Posted by on February 20, 2015 in Blog

By Eve Soliman
Winter Intern, 2015

Obama’s proposed Authorization for the Use of Military Force (AUMF) against ISIL is long overdue. Since U.S. military action against ISIL began on Aug. 8, 2014 we have launched 1,900 airstrikes in Syria and Iraq. Unsettlingly, our military campaign still lacks Congressional backing.

Sent to Congress last week, President Obama’s AUMF request is the first proposal asking Congress to authorize military force in almost thirteen years. The three key points from the AUMF proposal against ISIL are: 1) it limits the campaign to a time frame which would requires Congress to reauthorize continued involvement after three years; 2) it does not include authorization to use ground troops, specifically saying “the use of the United States Armed Forces in enduring offensive ground combat operations and,”; 3)it would repeal the 2002 AUMF regarding military force in Iraq, originally issued by Congress to combat Saddam Hussein. The limited time frame also differentiates Obama’s campaign against ISIL from President Bush’s 2001 and 2002 AUMF’s that had no time restriction.

Although Obama’s AUMF proposal is long overdue, there are several problematic aspects that arise from the language and remaining questions. First, the AUMF doesn’t limit use of force against the “associated forces” of ISIL, which are broadly defined as any “individuals and organizations fighting for, on behalf of, or alongside ISIL or any closely-related successor entity in hostilities against the United States or its coalition partners.” Also, there are no territorial restrictions to the use of military actions in the AUMF against ISIL. The broad definition of “associated forces” along with the lack of specific geographic location makes the proposal frightening. Another disturbing element is that the proposal repeals the 2002 AUMF but keeps the 2001 AUMF in place and heavily relies on it for legitimacy. The 2001 AUMF has been used to authorize military action against terrorist organizations world-wide in response to the 9/11 attacks and has been expanded beyond its original scope to allow for the invasion of Afghanistan, and action in the Philippines, Georgia, Yemen, Djibouti, Kenya, Ethiopia, Eritrea, Iraq, Somalia and now Syria. Ironically, Obama has gone on record opposing the 2001 AUMF, which he is now using to legally justify beginning combat against ISIL without specific Congressional approval.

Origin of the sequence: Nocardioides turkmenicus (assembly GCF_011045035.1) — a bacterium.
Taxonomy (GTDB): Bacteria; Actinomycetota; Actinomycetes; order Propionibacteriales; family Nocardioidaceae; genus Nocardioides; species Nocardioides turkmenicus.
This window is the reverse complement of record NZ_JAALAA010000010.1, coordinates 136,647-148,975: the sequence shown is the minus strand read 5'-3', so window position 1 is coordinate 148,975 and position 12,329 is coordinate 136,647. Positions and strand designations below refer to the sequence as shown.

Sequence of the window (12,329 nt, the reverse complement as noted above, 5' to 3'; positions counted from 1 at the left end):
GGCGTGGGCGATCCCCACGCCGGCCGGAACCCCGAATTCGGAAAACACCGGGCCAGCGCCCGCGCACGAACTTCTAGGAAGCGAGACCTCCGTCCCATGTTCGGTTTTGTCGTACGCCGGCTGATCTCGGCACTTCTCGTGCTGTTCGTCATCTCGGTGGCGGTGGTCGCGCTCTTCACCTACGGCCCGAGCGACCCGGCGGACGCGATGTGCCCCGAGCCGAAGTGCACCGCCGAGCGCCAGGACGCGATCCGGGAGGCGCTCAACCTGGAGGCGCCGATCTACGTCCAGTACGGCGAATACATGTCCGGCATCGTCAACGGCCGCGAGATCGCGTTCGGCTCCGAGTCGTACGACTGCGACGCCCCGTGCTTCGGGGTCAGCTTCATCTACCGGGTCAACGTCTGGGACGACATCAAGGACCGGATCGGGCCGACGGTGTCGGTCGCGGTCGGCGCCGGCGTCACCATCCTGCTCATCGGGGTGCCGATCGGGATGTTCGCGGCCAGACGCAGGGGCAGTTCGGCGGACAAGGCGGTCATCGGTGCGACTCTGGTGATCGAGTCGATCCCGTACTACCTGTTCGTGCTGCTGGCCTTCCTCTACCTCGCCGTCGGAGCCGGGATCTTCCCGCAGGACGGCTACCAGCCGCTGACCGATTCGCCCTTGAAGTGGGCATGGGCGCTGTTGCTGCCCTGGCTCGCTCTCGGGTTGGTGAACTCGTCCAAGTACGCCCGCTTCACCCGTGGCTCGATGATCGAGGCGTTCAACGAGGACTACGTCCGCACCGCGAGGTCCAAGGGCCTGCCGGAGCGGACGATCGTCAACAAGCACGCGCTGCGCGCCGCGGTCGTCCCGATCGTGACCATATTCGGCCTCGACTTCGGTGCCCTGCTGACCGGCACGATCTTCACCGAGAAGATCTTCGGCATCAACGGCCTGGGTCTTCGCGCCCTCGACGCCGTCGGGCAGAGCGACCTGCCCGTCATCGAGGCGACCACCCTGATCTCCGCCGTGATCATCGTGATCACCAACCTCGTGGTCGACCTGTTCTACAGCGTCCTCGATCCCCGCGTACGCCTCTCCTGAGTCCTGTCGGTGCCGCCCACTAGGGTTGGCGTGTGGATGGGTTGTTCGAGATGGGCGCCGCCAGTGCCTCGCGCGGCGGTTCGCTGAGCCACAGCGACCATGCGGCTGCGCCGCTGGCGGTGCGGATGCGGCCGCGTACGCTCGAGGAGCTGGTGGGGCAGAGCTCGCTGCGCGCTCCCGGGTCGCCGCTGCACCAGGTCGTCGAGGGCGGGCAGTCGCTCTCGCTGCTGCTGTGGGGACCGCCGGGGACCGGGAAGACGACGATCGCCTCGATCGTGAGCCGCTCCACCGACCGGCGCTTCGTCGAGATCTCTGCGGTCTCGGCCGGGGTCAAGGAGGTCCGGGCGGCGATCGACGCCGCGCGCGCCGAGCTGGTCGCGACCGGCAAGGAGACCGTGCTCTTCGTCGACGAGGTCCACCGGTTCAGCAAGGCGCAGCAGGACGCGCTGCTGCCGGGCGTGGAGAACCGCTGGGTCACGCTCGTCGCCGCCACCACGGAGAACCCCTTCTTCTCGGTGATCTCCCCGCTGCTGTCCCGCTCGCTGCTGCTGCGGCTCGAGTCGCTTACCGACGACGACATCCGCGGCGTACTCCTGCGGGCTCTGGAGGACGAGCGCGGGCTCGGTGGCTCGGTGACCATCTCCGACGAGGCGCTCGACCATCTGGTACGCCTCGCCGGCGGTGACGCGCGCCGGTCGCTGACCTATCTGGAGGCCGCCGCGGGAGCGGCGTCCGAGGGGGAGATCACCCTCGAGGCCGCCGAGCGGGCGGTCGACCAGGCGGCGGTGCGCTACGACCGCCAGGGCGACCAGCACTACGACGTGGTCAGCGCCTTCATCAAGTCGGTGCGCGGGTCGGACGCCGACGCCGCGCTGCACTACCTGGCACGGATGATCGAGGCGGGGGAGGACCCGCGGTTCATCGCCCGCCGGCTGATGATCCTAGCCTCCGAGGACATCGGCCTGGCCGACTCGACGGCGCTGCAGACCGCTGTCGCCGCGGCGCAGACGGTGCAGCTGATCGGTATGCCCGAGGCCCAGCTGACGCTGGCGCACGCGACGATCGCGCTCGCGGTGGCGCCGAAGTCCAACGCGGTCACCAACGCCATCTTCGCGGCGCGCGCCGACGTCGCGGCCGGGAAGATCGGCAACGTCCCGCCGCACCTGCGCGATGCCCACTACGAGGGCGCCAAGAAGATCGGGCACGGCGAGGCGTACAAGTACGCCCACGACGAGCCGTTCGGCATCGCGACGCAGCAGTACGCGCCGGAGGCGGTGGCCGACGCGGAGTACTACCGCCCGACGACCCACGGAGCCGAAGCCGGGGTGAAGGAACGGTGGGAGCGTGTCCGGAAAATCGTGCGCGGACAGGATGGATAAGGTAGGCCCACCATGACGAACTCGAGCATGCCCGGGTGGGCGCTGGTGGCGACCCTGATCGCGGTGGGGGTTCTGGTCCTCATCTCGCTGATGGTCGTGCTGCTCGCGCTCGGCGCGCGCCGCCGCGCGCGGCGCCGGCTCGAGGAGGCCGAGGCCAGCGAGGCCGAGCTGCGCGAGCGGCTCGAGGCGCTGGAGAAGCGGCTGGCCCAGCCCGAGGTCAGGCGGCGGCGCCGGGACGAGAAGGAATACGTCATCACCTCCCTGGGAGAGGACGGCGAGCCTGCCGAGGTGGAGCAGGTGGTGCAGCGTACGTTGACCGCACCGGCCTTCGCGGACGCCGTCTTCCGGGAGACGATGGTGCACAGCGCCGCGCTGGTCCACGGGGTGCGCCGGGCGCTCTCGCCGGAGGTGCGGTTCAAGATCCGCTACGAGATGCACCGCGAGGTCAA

The AUMF against ISIL is an important step in the right direction, but its ambiguity leads to some serious concerns. It has accomplished a rare feat by unifying both parties in opposition to the proposal, but for diametrically opposed reasons. The Democrats are concerned that the proposed AUMF grants the executive branch too much authority and discretion for war, and the Republicans believe the proposal is too limiting with the ban on “enduring offensive ground operations.” Over the next weeks Congress and the White House will work together to refine the language in the AUMF to try to broker a compromise. It is important they succeed. An AUMF against ISIL upholds the importance of Congressional oversight on military actions and ensures that checks and balances between the branches of government remain an important feature of American democracy. In order for the U.S. to move forward in a unified fight abroad, both the White House and Congressional representatives need to work together to clarify the terms of the authorization and stand together against ISIL.